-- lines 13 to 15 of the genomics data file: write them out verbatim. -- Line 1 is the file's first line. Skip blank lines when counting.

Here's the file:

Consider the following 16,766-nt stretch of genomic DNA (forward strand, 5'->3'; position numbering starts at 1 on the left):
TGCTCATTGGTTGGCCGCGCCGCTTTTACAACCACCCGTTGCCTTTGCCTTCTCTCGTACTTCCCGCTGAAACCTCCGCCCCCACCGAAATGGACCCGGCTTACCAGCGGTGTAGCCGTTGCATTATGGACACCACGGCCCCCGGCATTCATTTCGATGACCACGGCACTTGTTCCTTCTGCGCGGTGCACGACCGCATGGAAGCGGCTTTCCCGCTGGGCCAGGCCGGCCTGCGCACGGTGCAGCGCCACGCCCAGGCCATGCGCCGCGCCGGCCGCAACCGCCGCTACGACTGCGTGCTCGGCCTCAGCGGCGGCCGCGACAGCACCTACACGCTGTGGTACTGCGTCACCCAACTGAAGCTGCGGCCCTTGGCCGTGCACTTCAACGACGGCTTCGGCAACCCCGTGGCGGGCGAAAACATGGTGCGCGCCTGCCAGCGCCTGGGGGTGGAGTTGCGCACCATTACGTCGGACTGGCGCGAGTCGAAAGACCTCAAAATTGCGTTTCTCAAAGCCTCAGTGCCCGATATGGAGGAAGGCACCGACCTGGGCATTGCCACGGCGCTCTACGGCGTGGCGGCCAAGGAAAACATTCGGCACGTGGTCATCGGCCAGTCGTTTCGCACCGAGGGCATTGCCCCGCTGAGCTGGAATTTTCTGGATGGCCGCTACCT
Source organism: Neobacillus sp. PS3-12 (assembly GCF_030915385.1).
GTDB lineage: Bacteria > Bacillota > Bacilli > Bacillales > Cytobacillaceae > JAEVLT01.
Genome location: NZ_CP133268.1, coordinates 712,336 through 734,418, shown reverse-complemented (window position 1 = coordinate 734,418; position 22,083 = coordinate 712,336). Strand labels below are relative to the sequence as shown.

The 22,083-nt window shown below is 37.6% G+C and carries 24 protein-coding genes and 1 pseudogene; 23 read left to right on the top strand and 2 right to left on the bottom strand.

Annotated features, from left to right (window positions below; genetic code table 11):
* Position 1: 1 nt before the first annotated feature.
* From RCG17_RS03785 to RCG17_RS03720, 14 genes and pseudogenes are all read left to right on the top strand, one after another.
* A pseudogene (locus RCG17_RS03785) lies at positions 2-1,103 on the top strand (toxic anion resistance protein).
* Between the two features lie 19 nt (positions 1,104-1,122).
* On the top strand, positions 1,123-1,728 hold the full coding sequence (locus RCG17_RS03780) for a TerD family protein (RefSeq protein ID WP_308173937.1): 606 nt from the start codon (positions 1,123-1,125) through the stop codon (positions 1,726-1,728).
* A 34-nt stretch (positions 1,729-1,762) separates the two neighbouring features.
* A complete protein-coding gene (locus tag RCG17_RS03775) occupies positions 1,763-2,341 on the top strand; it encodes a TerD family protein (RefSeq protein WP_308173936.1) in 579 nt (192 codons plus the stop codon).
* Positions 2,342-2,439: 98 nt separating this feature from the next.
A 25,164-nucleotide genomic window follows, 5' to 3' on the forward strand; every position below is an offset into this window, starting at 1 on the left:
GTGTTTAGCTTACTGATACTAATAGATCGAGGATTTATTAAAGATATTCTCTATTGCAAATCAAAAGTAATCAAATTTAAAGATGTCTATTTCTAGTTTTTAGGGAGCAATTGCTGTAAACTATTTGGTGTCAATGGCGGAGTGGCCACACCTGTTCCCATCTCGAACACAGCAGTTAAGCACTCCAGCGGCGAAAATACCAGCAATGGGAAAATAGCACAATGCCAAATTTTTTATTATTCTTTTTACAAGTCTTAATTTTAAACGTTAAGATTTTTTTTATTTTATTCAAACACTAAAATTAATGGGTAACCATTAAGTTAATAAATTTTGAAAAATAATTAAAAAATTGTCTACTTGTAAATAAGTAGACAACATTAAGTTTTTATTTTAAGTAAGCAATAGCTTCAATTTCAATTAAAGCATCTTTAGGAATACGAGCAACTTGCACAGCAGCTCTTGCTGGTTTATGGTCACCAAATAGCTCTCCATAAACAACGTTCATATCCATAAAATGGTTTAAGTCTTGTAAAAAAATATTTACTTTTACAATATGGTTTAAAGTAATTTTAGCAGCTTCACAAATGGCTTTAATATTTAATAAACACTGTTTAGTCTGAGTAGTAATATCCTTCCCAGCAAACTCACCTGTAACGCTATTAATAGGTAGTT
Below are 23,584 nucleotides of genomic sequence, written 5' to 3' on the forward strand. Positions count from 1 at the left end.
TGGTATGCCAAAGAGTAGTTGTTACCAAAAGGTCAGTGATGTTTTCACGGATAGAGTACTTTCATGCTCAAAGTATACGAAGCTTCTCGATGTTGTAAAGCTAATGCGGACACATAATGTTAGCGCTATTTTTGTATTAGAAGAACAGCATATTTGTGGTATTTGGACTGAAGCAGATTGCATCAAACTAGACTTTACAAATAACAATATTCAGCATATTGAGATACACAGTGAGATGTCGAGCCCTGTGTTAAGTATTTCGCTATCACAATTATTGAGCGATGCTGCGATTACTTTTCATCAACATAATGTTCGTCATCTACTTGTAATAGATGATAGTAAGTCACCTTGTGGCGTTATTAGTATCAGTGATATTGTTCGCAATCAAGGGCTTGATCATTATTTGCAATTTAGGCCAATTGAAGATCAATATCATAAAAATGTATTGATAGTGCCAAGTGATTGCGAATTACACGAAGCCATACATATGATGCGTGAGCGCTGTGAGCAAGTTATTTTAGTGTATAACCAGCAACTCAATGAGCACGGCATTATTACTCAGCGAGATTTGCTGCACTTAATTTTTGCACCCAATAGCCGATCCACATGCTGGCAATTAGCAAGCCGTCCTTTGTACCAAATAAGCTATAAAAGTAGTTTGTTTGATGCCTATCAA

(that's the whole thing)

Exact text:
* A 34-nt stretch (positions 1,729-1,762) separates the two neighbouring features.
* A complete protein-coding gene (locus tag RCG17_RS03775) occupies positions 1,763-2,341 on the top strand; it encodes a TerD family protein (RefSeq protein WP_308173936.1) in 579 nt (192 codons plus the stop codon).
* Positions 2,342-2,439: 98 nt separating this feature from the next.